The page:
In our case, we made the diagnosis of autoimmune encephalopathy based on the Graus criteria [6] including subacute onset, new focal CNS findings (cardiac pauses, facio-brachio-dystonic seizures), evidence of LGI1 autoantibodies and reasonable exclusion of alternative causes. In addition, we consider a causal relationship with the preceding vaccination as the symptomatology manifested itself within the critical 6 weeks following vaccination with the first ChAdOx1 nCov-19 dose and since no alternative cause could be found in the detailed additional examinations. The symptomatology with cardiac pauses and isolated faciobrachial dystonic seizures without cognitive impairment and without prolonged preexisting abnormalities also suggests a relatively acute onset of disease rather than a slowly creeping progression with cognitive decline as is otherwise typical of autoimmune LGI1-encephalitis [7]. Moreover, normal MRI findings and normal results of standard CSF studies as in our patient are frequent in encephalopathy with LGI1 antibodies [8]. The cardiac pauses, that required a pacemaker in our patient, are a rare but known consequence of autonomic instability in autoimmune encephalopathy [8].

Zuhorn et al. [9] recently reported on 3 cases of postvaccinal autoimmune encephalitis following ChAdOx1 nCov-19 vaccination. In their additional analysis of the publicly available database, they estimated the incidence of such a possible association to be 0.1 per 100,000 vaccinations for the ChAdOx1 nCov-19 and 0.04 per 100,000 vaccinations for the mRNA vaccine (Comirnaty) [9]. It appears that SARS-CoV2 itself as well as adverse reactions to SARS-CoV2 vaccinations show a certain tropism for neuronal structures and tissues inducing neurological side effects [10]. Simplistically, given that ChAdOx1 nCov-19 can result in platelet-activating antibodies against PF4 [11], it is quite possible that antibodies against other structures such as LGI1 antibodies can be produced, resulting in encephalopathy as in our patient. Nevertheless, a coincidental occurrence between the LGI1 encephalopathy in our patient and the previous vaccination cannot be ruled out, and we must await further observations, as it is proposed regarding associations between Covid-19 vaccine and the Guillain-Barré syndrome [12].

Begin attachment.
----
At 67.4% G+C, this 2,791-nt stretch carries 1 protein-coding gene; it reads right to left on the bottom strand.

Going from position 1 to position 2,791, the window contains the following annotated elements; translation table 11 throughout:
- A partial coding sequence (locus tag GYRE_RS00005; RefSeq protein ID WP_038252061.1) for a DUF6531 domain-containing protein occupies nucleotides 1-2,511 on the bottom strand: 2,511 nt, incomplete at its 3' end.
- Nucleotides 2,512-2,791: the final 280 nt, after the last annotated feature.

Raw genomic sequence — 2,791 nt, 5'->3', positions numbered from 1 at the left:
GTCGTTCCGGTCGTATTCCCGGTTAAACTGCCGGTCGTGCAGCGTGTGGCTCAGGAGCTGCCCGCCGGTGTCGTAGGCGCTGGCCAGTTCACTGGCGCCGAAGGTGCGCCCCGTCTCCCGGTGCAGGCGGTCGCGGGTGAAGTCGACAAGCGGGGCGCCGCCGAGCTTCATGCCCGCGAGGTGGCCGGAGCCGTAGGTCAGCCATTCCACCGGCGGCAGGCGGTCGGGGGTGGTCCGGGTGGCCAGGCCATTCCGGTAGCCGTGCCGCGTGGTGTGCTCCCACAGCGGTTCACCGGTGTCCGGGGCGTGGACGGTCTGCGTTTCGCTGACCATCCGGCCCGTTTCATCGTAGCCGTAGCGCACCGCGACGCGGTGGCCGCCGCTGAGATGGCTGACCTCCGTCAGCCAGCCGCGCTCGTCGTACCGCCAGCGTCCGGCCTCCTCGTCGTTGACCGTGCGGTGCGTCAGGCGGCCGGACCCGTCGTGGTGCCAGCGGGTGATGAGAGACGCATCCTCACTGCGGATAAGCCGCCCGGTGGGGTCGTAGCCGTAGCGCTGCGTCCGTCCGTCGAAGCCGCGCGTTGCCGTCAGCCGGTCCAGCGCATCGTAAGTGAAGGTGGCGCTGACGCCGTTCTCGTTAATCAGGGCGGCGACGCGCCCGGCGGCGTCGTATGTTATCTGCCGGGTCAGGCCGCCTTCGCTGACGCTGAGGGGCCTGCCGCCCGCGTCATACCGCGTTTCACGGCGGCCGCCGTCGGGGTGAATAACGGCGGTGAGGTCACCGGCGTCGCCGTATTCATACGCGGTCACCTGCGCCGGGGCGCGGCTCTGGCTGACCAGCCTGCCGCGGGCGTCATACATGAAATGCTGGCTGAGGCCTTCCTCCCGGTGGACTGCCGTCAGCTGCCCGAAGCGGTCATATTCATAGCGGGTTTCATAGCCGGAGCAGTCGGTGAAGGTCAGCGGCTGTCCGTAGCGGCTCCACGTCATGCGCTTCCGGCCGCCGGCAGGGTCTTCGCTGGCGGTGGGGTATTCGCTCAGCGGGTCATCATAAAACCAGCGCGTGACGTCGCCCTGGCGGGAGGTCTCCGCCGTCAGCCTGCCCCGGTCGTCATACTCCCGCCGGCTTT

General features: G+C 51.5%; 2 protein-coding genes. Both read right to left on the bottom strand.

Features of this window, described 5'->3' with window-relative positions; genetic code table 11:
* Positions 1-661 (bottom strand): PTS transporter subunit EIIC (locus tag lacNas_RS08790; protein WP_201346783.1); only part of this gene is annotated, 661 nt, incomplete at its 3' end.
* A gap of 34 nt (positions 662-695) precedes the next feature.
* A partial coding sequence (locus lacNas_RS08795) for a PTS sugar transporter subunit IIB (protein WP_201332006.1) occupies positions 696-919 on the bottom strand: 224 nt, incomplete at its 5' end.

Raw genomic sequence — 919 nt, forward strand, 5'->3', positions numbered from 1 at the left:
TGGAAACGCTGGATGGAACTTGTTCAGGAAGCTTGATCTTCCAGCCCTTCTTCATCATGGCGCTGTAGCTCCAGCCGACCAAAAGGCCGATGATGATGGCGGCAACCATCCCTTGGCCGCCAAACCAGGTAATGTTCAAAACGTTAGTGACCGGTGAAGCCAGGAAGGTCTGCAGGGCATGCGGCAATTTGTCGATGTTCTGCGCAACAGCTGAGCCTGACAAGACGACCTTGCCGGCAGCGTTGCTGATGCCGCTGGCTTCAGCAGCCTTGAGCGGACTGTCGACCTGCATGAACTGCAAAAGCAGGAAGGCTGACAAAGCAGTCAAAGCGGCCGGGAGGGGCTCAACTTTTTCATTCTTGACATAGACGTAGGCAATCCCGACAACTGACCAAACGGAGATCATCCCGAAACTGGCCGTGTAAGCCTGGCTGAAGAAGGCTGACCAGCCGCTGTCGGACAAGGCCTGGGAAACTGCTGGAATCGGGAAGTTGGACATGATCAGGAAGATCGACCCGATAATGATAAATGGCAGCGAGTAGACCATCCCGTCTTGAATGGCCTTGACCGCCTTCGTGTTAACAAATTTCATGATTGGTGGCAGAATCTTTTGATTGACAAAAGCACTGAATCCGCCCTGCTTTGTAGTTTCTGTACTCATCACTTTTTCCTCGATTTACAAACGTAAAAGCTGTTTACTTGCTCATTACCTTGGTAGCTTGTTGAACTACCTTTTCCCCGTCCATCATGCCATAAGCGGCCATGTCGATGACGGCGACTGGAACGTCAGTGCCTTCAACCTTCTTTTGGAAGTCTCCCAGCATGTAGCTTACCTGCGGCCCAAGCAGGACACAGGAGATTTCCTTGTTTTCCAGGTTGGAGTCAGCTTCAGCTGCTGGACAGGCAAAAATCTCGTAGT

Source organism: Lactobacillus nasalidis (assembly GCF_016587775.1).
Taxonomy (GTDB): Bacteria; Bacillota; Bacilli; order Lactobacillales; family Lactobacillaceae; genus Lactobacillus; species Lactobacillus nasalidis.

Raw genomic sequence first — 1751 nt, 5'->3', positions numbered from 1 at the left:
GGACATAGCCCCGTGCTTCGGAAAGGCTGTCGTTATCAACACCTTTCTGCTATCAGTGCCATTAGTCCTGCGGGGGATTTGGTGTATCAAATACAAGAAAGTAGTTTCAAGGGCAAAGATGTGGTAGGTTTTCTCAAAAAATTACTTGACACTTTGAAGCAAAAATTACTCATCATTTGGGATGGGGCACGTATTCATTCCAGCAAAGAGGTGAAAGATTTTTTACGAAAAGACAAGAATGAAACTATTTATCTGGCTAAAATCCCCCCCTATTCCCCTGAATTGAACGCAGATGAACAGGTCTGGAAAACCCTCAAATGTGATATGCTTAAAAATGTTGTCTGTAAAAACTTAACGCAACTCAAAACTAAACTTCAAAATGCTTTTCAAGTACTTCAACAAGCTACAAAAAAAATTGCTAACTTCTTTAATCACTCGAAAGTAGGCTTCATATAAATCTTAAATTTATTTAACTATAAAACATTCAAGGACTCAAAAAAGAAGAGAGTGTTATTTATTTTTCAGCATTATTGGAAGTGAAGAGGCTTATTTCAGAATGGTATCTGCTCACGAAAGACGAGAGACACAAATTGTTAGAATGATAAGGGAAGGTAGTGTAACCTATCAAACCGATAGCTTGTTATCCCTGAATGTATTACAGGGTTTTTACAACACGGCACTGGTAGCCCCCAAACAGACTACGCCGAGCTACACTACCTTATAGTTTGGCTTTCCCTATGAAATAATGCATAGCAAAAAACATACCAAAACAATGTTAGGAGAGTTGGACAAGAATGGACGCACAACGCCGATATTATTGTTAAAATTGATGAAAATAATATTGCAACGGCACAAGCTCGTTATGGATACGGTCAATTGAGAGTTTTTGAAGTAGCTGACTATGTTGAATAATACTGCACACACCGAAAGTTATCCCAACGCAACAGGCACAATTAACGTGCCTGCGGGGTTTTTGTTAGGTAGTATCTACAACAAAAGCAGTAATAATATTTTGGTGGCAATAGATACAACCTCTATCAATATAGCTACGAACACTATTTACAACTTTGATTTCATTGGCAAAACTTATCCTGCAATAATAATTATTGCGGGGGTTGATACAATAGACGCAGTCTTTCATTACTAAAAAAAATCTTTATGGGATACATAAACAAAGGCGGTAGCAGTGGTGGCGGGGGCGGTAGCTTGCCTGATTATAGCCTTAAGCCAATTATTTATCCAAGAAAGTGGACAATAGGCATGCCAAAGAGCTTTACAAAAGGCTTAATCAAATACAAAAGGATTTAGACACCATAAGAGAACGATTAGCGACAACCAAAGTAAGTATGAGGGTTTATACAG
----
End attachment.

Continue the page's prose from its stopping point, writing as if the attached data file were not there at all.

LGI1 encephalopathy can possibly occur in rare cases after SARS Cov2 vaccination.

Availability of data

The main data analyzed in this case vignette are included in the manuscript.